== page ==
Gardening and Community Building
When Maurice was a young boy in Monrovia, Calif., he fondly remembers visiting his grandfather's house and working in the garden with him. "My grandfather showed me about gardening and I took a liking to it at an early age," he says.
Maurice has lived most of his adult life in inner city Los Angeles, which hasn't afforded him much opportunity to garden. Several years ago, however, Maurice and his wife, Diane, started a community-building and urban revitalization project called Pathway to Progress Community Outreach Center. The project, based in a low-income, crime-infested neighborhood of South Central LA, gave Maurice the opportunity to combine his professional training as a drug and alcohol abuse counselor with his passion for revitalizing urban neighborhoods.
After attending community forums and city council meetings and advocating for help with their community's restoration, Maurice and Diane joined forces with residents to start community revitalization projects that would help them "take back" their neighborhood.
The abandoned lot next door to the Pathway for Progress Center gave Maurice an idea for the new organization's first project. The lot was filled with abandoned cars and trash, and was frequently used for drug sales, gang fights, prostitution, and muggings. "The abandoned lot reflected the people's attitudes about their life and neighborhood," says Maurice. "Many were afraid to walk by the area for fear of being shot," he says. "If this 45' x 119' lot could be taken back and beautified, perhaps it would help change people's views of their community," he says.
Although he was working in a dangerous place, Maurice's strong faith in God helped give him the courage to start cleaning out the lot. Maurice and Diane received permission from Jacob Kahn, the property owner, to use the lot for gardens. The police started patrolling the area more often to discourage criminal activity. Diane wrote grants and received money from the city's Operation Clean Sweep Project to remove the trash and abandoned cars. Maurice enlisted the support of community volunteers from the local church and surrounding neighborhood to clean out the trash, install a water line, and start building the soil.
South Central City Farm
Once the work began in the garden, interesting things started happening. People started coming outside more and talking to each other. After just one year, the crime rate in the neighborhood went down more than 25 percent. The garden has even helped Maurice in his work assisting drug and alcohol addicts. "The garden provides a non-threatening way for me to start talking to these people," says Maurice. "Then maybe I have an opportunity to help with other parts of their lives," he says.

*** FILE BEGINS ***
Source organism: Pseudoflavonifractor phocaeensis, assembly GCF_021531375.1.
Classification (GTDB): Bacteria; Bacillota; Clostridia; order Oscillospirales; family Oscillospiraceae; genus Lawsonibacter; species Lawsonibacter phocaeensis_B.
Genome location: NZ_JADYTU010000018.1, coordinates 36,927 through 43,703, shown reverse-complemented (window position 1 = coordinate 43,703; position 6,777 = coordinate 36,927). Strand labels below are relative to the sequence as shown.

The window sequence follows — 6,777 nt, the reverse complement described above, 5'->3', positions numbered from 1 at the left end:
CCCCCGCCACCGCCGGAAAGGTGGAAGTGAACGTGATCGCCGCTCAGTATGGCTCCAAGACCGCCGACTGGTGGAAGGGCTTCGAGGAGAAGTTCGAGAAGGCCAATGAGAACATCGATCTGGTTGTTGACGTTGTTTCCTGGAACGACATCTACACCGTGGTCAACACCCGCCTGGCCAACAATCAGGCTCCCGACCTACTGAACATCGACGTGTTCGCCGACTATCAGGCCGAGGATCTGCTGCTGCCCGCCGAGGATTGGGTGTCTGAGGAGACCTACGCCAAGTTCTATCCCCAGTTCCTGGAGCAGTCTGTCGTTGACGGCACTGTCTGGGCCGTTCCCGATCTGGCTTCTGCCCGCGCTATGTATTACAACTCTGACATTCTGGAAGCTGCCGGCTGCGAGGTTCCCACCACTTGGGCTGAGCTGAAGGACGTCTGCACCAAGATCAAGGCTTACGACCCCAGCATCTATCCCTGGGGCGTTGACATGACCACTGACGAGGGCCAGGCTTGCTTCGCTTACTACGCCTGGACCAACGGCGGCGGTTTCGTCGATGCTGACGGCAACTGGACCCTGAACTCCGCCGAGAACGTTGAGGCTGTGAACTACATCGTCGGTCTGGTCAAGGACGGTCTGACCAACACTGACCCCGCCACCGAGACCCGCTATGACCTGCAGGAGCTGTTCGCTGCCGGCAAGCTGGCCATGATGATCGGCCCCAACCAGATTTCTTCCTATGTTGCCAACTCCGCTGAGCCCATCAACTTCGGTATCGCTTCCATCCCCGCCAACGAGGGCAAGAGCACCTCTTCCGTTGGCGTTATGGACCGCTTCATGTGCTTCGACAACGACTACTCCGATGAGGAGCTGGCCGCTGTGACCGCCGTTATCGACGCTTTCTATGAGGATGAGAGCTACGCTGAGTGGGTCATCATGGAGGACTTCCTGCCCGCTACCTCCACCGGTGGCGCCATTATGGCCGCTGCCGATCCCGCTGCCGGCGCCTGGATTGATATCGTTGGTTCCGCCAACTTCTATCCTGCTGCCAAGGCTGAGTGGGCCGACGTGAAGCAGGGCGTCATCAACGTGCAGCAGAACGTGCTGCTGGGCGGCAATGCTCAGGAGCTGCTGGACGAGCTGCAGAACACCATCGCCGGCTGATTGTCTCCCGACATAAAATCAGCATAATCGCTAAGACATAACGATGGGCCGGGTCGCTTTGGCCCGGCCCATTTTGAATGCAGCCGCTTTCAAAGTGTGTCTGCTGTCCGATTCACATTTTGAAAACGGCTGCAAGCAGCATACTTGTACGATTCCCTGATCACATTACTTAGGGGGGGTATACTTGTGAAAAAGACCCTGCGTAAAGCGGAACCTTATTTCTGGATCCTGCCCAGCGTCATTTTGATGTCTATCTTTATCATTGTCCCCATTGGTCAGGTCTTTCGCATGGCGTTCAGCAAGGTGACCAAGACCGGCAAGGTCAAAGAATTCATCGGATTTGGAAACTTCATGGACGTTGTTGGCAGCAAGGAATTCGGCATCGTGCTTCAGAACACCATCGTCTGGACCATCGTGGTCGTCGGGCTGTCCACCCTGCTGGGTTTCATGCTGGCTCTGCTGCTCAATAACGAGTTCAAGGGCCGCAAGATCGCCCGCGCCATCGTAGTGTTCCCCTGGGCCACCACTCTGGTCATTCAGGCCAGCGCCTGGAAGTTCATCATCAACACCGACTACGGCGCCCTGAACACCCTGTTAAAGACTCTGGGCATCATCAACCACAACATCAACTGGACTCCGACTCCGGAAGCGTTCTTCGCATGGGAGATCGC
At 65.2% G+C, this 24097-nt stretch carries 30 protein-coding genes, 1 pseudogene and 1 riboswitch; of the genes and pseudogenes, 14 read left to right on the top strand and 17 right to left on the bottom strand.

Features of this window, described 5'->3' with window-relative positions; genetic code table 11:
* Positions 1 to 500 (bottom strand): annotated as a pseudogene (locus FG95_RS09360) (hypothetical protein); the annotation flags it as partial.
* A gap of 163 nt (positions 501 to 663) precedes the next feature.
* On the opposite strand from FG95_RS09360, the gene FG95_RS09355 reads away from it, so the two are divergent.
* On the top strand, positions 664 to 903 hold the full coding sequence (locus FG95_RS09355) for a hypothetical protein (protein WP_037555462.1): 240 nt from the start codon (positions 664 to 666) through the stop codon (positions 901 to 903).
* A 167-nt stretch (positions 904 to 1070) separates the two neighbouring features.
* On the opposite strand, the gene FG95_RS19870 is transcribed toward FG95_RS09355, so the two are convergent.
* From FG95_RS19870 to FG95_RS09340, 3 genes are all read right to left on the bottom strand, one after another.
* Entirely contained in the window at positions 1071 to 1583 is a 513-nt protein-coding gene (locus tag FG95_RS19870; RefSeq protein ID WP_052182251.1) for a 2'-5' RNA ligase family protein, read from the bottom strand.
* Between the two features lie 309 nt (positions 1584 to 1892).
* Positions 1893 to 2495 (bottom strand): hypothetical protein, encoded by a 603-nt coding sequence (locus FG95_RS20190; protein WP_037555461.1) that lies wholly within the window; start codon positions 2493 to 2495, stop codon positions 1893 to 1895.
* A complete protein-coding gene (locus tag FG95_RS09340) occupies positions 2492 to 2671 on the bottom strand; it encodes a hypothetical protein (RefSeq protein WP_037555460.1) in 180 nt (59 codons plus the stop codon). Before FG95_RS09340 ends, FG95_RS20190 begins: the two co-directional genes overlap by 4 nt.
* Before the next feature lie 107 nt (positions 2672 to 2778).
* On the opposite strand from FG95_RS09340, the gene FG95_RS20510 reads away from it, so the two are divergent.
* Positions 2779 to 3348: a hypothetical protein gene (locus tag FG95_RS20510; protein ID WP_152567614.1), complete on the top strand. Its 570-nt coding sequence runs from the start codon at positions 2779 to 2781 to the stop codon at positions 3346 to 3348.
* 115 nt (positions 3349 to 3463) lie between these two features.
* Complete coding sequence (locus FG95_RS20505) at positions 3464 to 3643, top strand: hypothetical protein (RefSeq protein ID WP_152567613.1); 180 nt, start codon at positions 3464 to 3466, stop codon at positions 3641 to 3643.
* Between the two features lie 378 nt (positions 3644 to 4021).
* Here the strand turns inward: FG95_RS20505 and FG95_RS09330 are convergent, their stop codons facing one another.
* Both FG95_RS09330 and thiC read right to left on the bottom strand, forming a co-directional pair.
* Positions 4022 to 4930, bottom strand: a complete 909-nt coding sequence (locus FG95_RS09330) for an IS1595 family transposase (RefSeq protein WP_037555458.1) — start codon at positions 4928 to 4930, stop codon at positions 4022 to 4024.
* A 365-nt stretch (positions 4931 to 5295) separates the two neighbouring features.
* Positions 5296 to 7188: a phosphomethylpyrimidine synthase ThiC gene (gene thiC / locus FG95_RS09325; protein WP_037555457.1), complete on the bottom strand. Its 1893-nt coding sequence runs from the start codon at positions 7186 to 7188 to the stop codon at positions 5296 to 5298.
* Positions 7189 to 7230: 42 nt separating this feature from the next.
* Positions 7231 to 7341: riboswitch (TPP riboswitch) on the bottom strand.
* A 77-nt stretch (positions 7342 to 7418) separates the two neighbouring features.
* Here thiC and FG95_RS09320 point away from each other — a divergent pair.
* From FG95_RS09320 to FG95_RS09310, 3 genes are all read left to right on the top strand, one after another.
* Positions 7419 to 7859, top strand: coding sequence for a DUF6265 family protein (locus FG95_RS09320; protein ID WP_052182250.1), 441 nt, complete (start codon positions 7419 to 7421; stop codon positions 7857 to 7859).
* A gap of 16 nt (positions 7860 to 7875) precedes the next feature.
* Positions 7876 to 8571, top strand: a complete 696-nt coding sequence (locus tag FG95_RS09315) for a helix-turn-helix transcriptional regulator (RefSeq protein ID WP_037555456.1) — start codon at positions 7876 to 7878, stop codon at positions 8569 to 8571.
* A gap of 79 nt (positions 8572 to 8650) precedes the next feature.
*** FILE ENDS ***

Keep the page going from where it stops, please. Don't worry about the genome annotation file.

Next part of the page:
In less than two years, the South Central City Farm, as Maurice calls the garden, has received awards from the Los Angeles Police Department, Mayor's Office, and the City Council. However, it's the transformations of the individuals living in the community that Maurice finds most satisfying. "There is one man who spent most of his adult life in prison. When he got out, I started counseling Johnny as part of my work and we became friends," says Maurice. "I asked if he'd like to help out in the garden. At first he was angry, didn't care about people or property, and had a poor sense of responsibility," says Maurice. After working in the garden for a while, all that started to change. "Now Johnny is the most reliable volunteer I have. He's down here all the time helping out," says Maurice.
The Garden's Future
With the success of the South Central City Farm under his belt, Maurice feels like he's just beginning. He's taking a Master Gardener course in the spring through the University of California Extension Service in order to hone his gardening skills. Eventually, he would like the volunteers to take over running the South Central City Farm so he can concentrate on building more gardens in the area. Maurice's passion for helping neighborhoods by building gardens has personal benefits as well. "Gardening is not only good for the neighborhoods, it's good for me. It's a kind of therapy where I can practice patience and tolerance," he says.
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